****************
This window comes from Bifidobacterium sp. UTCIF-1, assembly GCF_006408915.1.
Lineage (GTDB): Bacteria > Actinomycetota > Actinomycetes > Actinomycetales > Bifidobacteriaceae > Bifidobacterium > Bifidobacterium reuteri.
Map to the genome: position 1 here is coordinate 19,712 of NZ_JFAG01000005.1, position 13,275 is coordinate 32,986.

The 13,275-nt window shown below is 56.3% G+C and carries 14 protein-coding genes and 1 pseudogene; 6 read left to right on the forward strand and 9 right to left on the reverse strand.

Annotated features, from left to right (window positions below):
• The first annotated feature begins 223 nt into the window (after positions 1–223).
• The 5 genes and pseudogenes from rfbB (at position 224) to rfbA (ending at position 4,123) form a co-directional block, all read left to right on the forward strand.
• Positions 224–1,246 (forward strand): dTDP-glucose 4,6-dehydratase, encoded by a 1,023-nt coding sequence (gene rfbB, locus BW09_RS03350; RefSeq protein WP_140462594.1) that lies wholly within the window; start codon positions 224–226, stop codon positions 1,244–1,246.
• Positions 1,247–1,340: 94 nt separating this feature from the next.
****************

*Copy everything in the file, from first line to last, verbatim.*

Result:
This window comes from Bifidobacterium sp. UTCIF-1, assembly GCF_006408915.1.
Lineage (GTDB): Bacteria > Actinomycetota > Actinomycetes > Actinomycetales > Bifidobacteriaceae > Bifidobacterium > Bifidobacterium reuteri.
Map to the genome: position 1 here is coordinate 19,712 of NZ_JFAG01000005.1, position 13,275 is coordinate 32,986.

The 13,275-nt window shown below is 56.3% G+C and carries 14 protein-coding genes and 1 pseudogene; 6 read left to right on the forward strand and 9 right to left on the reverse strand.

Annotated features, from left to right (window positions below):
• The first annotated feature begins 223 nt into the window (after positions 1–223).
• The 5 genes and pseudogenes from rfbB (at position 224) to rfbA (ending at position 4,123) form a co-directional block, all read left to right on the forward strand.
• Positions 224–1,246 (forward strand): dTDP-glucose 4,6-dehydratase, encoded by a 1,023-nt coding sequence (gene rfbB, locus BW09_RS03350; RefSeq protein WP_140462594.1) that lies wholly within the window; start codon positions 224–226, stop codon positions 1,244–1,246.
• Positions 1,247–1,340: 94 nt separating this feature from the next.